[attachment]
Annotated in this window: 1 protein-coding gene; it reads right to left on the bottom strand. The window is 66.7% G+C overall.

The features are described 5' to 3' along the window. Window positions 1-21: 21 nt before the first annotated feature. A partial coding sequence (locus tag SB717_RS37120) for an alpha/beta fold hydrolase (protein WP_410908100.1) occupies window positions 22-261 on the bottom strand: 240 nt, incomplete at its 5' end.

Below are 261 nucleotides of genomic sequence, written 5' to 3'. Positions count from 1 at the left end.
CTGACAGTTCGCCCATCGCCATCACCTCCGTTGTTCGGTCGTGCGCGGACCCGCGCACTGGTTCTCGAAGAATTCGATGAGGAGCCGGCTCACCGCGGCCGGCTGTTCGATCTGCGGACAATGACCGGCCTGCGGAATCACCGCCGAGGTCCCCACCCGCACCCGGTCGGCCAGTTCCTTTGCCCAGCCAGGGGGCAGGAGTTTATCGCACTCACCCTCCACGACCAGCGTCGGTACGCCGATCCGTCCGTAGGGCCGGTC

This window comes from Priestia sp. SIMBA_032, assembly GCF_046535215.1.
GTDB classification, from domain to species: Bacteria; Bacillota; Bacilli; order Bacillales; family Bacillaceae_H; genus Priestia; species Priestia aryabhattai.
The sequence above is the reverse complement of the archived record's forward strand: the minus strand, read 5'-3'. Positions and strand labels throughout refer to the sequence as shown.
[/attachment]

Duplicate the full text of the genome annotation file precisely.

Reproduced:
Annotated in this window: 1 protein-coding gene; it reads right to left on the bottom strand. The window is 66.7% G+C overall.

The features are described 5' to 3' along the window. Window positions 1-21: 21 nt before the first annotated feature. A partial coding sequence (locus tag SB717_RS37120) for an alpha/beta fold hydrolase (protein WP_410908100.1) occupies window positions 22-261 on the bottom strand: 240 nt, incomplete at its 5' end.

Below are 261 nucleotides of genomic sequence, written 5' to 3'. Positions count from 1 at the left end.
CTGACAGTTCGCCCATCGCCATCACCTCCGTTGTTCGGTCGTGCGCGGACCCGCGCACTGGTTCTCGAAGAATTCGATGAGGAGCCGGCTCACCGCGGCCGGCTGTTCGATCTGCGGACAATGACCGGCCTGCGGAATCACCGCCGAGGTCCCCACCCGCACCCGGTCGGCCAGTTCCTTTGCCCAGCCAGGGGGCAGGAGTTTATCGCACTCACCCTCCACGACCAGCGTCGGTACGCCGATCCGTCCGTAGGGCCGGTC

This window comes from Priestia sp. SIMBA_032, assembly GCF_046535215.1.
GTDB classification, from domain to species: Bacteria; Bacillota; Bacilli; order Bacillales; family Bacillaceae_H; genus Priestia; species Priestia aryabhattai.
The sequence above is the reverse complement of the archived record's forward strand: the minus strand, read 5'-3'. Positions and strand labels throughout refer to the sequence as shown.